1. I wrote the Person of Jesus manual for non-teachers. If they follow directions, they can be moderately effective. The manual shows a teacher, step-by-step, what they need to say next. Our goal is for someone to “teach better than they are”.

The manual combines the Socratic method of questions with a transferable style of teaching that can be duplicated world-wide. In our seminars, I describe this method as “Socrates meets McDonalds”. It integrates a right-brain questioning method with left-brain systemization.

2. Oddly enough, professional teachers sometimes struggle initially with the manual’s method because they are used to a sketchy outline and then they fill in the gaps. But there aren’t that many professional teachers out there. There are lots of Christians who are afraid to teach because they can’t see themselves as small group leaders. We hope to provide the ’software’ to help make that jump.

With that in mind, we’ve started to encourage pastors to bring both current and potential small group leaders to our pastors’ conferences. “Let us help you create your middle management.”

3. The other thing that thrills me is that this missionary sees our strategy of focusing on Jesus. The center of Christianity–Jesus– is also the most attractive part!

4. You can also see our marketing strategy at work. We focus on top-down marketing, getting pastors and Christian workers to our pastors’ conferences. This missionary came to our Cape May, NJ ‘04 Pastors’ Conference.

5. Finally, it thrills me to see the study working in multiple cultures. In the last several months, we’ve heard of the study being used in Ireland, India, Indonesia, Peru, and inner city Chattanooga.

Who knows what God might do?

Thanksgiving 2007

Thanksgiving 2007

November 28th, 2007


Last Wednesday, the day before Thanksgiving, our second daughter Ashley went to the doctor with shortness of breath and pain in her chest. The doctor took an X-ray to check for pnemonia and sent her home. By 11:00 the pain was becoming unbearable and Ashley drove herself to the ER. They discovered that she had three blood clots in her pulmonary artery. She spent the next two days in intensive care and is planning on getting out today.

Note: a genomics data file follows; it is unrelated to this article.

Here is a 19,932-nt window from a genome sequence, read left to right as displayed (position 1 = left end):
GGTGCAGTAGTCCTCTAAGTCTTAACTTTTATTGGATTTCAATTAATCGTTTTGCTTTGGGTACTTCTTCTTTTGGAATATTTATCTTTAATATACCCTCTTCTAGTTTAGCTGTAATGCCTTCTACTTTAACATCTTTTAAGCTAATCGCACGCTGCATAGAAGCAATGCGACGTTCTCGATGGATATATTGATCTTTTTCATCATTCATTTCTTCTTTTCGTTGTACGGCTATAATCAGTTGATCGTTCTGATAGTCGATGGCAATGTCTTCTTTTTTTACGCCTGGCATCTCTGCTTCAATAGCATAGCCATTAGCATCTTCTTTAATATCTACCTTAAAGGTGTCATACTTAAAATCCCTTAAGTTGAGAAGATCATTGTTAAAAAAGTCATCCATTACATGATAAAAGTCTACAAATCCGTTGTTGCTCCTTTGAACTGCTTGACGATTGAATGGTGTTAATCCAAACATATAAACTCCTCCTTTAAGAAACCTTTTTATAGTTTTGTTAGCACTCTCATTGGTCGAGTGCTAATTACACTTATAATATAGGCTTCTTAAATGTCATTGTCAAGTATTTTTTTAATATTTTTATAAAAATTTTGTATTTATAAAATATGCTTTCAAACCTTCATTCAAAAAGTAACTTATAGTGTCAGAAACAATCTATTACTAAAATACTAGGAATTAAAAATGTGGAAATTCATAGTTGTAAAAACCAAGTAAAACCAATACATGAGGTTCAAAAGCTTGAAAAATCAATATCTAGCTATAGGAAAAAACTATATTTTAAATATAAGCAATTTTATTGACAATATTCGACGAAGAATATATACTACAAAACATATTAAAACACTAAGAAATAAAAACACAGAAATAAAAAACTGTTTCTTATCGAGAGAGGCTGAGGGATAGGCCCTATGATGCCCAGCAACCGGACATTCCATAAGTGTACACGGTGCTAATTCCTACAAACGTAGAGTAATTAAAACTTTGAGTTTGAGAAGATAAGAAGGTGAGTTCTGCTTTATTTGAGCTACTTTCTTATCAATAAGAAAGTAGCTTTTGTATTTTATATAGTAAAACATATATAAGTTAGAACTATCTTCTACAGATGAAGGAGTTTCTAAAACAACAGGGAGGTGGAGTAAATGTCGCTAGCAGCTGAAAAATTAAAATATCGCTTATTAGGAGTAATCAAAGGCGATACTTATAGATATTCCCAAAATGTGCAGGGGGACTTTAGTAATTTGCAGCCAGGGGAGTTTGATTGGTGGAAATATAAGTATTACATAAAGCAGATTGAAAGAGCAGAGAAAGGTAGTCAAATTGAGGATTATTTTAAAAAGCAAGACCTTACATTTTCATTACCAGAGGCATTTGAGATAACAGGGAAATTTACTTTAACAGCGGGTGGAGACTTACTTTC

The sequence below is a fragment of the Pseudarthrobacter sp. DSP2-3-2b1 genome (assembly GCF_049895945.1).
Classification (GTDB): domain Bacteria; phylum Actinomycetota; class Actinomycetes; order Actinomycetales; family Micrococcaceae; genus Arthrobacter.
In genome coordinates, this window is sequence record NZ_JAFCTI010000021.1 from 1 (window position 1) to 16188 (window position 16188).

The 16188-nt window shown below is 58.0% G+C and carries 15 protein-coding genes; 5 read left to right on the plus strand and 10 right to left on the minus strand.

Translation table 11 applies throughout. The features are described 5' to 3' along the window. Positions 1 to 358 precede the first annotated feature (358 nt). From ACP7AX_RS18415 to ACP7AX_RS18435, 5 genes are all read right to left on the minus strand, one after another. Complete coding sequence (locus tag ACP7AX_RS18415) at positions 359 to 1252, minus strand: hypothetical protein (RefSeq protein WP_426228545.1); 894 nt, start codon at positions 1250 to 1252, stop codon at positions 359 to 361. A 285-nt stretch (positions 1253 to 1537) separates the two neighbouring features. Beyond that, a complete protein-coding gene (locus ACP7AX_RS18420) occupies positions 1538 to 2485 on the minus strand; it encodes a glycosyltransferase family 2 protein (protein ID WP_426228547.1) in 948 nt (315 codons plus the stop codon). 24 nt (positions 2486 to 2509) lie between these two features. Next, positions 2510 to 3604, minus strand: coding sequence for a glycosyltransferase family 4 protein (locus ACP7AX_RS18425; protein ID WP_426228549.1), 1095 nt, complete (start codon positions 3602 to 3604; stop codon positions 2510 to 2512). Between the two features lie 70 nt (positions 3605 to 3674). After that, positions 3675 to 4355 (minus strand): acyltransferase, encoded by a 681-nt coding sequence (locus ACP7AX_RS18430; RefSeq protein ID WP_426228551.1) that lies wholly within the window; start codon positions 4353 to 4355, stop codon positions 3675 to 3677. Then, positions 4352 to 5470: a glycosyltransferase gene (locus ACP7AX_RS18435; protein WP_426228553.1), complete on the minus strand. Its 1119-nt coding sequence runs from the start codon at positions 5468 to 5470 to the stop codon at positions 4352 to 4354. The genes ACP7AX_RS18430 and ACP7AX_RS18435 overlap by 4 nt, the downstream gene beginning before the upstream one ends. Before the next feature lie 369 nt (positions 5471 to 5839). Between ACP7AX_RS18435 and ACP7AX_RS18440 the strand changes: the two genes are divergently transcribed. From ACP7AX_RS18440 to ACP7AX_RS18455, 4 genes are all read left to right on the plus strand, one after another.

As hard as it was, we are so thankful that God spared her life. It made for a very special thanksgiving for us. We were already planning to go to Lancaster county for a family get together so we took Ashley and Dave’s three kids with us, aged 0, 3, and 5.

Here’s Max Frearson, Layne Frearson, and Claire Sneed all sleeping together at Willow Valley, south of Lancaster City.



Here’s most of the kids, inlaws and grandkids.

We visited Natasha Miller’s (Andrew Miller’s fiance) farm. After a hay ride, Max and I went up to check out the tractor.

Here are Max and I on the hay ride.

Here’s little Jack Frearson, 4 weeks old. Jill was up at night feeding him.

Surfing for Books

A poem by Dr. Jack Miller: "Herod"

I know we’re past Christmas, but my mom, Rose Marie, just sent me this poem my dad, Jack, had written in 1958. I’d never seen it before:

“December 25th” Peace Comes to birth Through the womb Of time To earth Comes The Riddle of God Upsetting The Quiet Of Herod How does one capture the mystery of Jesus, of the incarnation? I don’t think you capture it. You just show it. One of the things that makes Christmas so amazing is that, like all beauty, your soul can’t quite take it in. So each year you experience the wonder of the incarnation again because it’s size is greater than your soul’s capacity. It feels like something new because you never understood it completely before. I like Dad’s last line, “Of Herod.” Partly because it is so concrete, so nitty gritty. What we’re talking is a real-time God invading a real-time world. Intellectuals tend to drift into neo-platonism (the world of ideas) and not like the sting of particularity. But our God is a infinite-personal God, engaged with the details of my life. Tommorrow I’m off to our first pastor’s confernce in Tampa. I hope they are captured by the beauty of Jesus and then willing to upset the quiet of Herod in their worlds.

Incarnation instead of Anger